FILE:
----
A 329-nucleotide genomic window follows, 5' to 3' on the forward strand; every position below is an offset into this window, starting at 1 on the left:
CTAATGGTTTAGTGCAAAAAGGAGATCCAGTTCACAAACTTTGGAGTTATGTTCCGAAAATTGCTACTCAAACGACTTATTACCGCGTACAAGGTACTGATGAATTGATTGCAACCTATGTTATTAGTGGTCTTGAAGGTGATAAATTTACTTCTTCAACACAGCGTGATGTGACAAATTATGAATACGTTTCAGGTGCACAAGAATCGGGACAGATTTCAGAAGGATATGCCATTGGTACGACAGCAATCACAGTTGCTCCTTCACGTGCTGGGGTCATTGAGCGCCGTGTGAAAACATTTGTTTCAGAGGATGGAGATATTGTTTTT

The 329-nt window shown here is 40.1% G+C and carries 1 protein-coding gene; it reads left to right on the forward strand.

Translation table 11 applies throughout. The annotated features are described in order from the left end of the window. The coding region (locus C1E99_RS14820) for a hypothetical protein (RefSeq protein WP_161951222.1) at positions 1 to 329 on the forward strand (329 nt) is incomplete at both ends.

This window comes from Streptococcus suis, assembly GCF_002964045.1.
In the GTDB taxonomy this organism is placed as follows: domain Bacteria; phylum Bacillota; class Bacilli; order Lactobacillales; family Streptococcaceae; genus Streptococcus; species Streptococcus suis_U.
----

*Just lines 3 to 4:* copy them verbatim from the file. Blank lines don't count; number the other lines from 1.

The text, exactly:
The 329-nt window shown here is 40.1% G+C and carries 1 protein-coding gene; it reads left to right on the forward strand.

Translation table 11 applies throughout. The annotated features are described in order from the left end of the window. The coding region (locus C1E99_RS14820) for a hypothetical protein (RefSeq protein WP_161951222.1) at positions 1 to 329 on the forward strand (329 nt) is incomplete at both ends.